Positive Environmental News: 7 Stories That Show Conservation Works

June 04, 2022

Even though I know better, I have gotten back into the bad habit of disappearing down a rabbit hole of doomscrolling. It's known to leave us feeling overwhelmed and helpless, and also wastes energy that could be used to actually take action to help a cause. How doomscrolling makes me feel is one of the reasons that I started this blog in the first place, to encourage myself to look into success stories and remember that there are people making positive change around the world. And it actually helped! It's been a while since I shared a good news list, but this has been a much needed reminder to bring them back!

1. Without conservation efforts, Dartford Warbler would likely have disappeared from the UK after a population crash in the 1960's. But thanks to the creation and restoration of heathland, the birds are making a comeback, with 183 pairs counted in a 2021 survey. Heathland is one of the most threatened types of habitat in the UK, but many rare and threatened species depend on it, so these conservation efforts are expected to be good news for other species too.

2. Over the past 50 years, many mammals across Europe have made impressive comebacks after being driven to near extinction by hunting and habitat loss. Thanks to conservationists, populations of species including European bison, brown bear, Eurasian beaver, and Eurasian elk have seen dramatic increases.

"What these promising trends show is that the recovery of wildlife is possible ... And what has been essential has been the vital work of conservationists. From fighting for wildlife protection policies and hunting quotas, to reintroduction programmes, the dedication of determined individuals lies at the heart of this wild mammal comeback."

- Hannah Ritchie, Wild mammals are making a comeback in Europe thanks to conservation efforts

3. Populations of three of Britain's species of bat - the greater horseshoe bat, lesser horseshoe bat and common pipistrelle - are on the rise, with another six species remaining stable according to the a recent survey by the National Bat Monitoring Programme. Although news to be celebrated and undoubtedly a step in the right direction, the hard work is not over as bats remain vulnerable to pressures including landscape change, climate change and light pollution.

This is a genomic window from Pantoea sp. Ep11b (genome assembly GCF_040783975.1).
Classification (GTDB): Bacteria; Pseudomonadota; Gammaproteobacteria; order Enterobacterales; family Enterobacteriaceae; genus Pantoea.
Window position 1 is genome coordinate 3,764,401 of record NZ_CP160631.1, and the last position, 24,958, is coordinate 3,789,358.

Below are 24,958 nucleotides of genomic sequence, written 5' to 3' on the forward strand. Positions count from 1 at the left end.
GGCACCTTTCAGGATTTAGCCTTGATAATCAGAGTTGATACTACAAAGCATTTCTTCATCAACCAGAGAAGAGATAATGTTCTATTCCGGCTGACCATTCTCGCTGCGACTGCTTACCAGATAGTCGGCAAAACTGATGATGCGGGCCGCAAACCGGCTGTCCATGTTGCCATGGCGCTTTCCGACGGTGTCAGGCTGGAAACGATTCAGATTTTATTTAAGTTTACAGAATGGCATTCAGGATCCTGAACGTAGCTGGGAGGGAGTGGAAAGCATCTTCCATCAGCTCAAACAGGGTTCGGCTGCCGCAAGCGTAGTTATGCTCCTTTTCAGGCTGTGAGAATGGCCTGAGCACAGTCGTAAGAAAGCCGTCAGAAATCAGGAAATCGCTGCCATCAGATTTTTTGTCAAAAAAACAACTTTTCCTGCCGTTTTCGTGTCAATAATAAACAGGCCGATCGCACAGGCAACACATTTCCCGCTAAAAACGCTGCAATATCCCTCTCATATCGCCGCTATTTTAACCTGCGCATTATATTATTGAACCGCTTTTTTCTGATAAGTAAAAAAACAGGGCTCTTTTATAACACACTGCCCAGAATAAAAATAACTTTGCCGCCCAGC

“These positive results indicate that strong legal protection works, and conservation action to protect and conserve bats is achieving success. It is vitally important that this continues ... This recovery is not by coincidence but thanks to sustained efforts and it brings us a step closer to achieving our vision of a world richer in wildlife where bats and people thrive together.”

-  Kit Stoner, Chief Executive of the Bat Conservation Trust

4. Giraffe numbers across Africa are up 20% since 2015, due to a mix of genuine growth and more accurate surveying methods, with conservation efforts on the ground, such as relocating giraffes to protected areas, thought to have had a profound impact. 

By Sutirta Budiman

5. Once a common sight across India, by 2017 vulture populations had decreased dramatically due to poisoning from diclofenac, a drug used to treat cattle. If vultures feed on dead cattle treated with the drug, they are tragically killed from kidney failure. However, efforts by conservationists to save vultures appear to be heading in the right direction, and although numbers of individuals are not yet back to healthy figures, populations of several vulture species have stabilised in recent years, with numbers expected to rise if conservation efforts continue.



Header image by Ray Hennessy

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